How Can We Feed The World And Still Save The Planet?

Chronic underinvestment in agriculture over the last 20 years combined with trade liberalisation has trapped many developing countries in a vicious cycle of low agricultural productivity and dependence on cheap food imports, he argues. The one exacerbates the other as local farmers struggle, and fail, to get a decent price for their produce in competition with imports, which have often benefited from government subsidies.

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A World In Breakdown

The most harmful consequences of the world’s economic and environmental crises are likely to be felt in 2011, and to fall most harshly on millions of marginalised people. The patterns of protests that arise in response can already be seen in (for example) the neo-Maoist Naxalites in India, unrest in China and the riots in Tunisia. Some of the responses may coalesce into radical movements that will yet eclipse anything seen in the world’s financial hubs.

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The Great Food Crisis of 2011

The unrest of these past few weeks is just the beginning. It is no longer conflict between heavily armed superpowers, but rather spreading food shortages and rising food prices—and the political turmoil this would lead to—that threatens our global future. Unless governments quickly redefine security and shift expenditures from military uses to investing in climate change mitigation, water efficiency, soil conservation, and population stabilization, the world will in all likelihood be facing a future with both more climate instability and food price volatility. If business as usual continues, food prices will only trend upward.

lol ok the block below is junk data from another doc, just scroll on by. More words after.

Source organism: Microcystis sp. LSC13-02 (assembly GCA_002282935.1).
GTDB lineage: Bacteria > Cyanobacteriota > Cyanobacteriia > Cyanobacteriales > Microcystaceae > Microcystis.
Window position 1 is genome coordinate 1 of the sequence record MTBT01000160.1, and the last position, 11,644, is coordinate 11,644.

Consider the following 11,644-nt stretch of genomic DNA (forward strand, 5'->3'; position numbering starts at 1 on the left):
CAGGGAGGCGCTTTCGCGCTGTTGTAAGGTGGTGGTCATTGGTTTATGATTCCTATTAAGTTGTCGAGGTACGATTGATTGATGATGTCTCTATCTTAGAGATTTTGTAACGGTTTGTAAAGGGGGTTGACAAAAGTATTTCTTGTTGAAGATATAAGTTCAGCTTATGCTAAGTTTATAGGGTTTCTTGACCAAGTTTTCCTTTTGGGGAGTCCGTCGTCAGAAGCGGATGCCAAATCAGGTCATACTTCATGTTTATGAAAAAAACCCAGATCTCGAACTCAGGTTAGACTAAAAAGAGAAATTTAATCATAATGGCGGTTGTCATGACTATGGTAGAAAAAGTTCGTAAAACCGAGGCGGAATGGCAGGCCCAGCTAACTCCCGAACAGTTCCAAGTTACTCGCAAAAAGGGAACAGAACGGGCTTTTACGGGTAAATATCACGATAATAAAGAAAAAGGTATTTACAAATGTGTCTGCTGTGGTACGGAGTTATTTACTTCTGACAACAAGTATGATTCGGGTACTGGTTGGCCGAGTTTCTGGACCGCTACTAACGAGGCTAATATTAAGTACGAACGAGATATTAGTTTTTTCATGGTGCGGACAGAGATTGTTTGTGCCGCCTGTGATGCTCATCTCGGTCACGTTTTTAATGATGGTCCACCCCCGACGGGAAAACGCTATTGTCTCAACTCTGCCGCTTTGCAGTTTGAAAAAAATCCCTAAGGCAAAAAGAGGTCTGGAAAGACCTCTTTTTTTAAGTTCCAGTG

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The Secret of Herding Cats

That’s also the secret of herding cats. I long ago lost track of the number of times I’ve heard people in one or another corner of the activist scene throw up their hands in despair and describe the task of organizing people to seek some form of change or other as being like trying to herd cats. In point of fact, herding cats is one of the easiest things in the world. All you have to do is go to the place you want the cats to go, carrying with you a #10 can of tuna and an electric can opener. The moment the cats hear the whirr of the can opener and smell the fragrance of the tuna, they’ll come at a run, and you’ll have your herd exactly where you want them. Now of course that strategy assumes two things. It assumes that you’re willing to go to the place you want the cats to go, and it also assumes that you have something to offer them when they get there. That sums up what has been one of the most critical problems with the climate change movement: it has been calling on the world to accept a lifestyle that the movement’s own leaders have shown no willingness to adopt themselves, and thus have been in no position to model for the benefit of others.

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Earth’s Hot Past Could Be A Prologue To Future Climate

study also indicates that the planet’s climate system, over long periods of times, may be at least twice as sensitive to carbon dioxide than currently projected by computer models, which have generally focused on shorter-term warming trends. This is largely because even sophisticated computer models have not yet been able to incorporate critical processes, such as the loss of ice sheets, that take place over centuries or millennia and amplify the initial warming effects of carbon dioxide.

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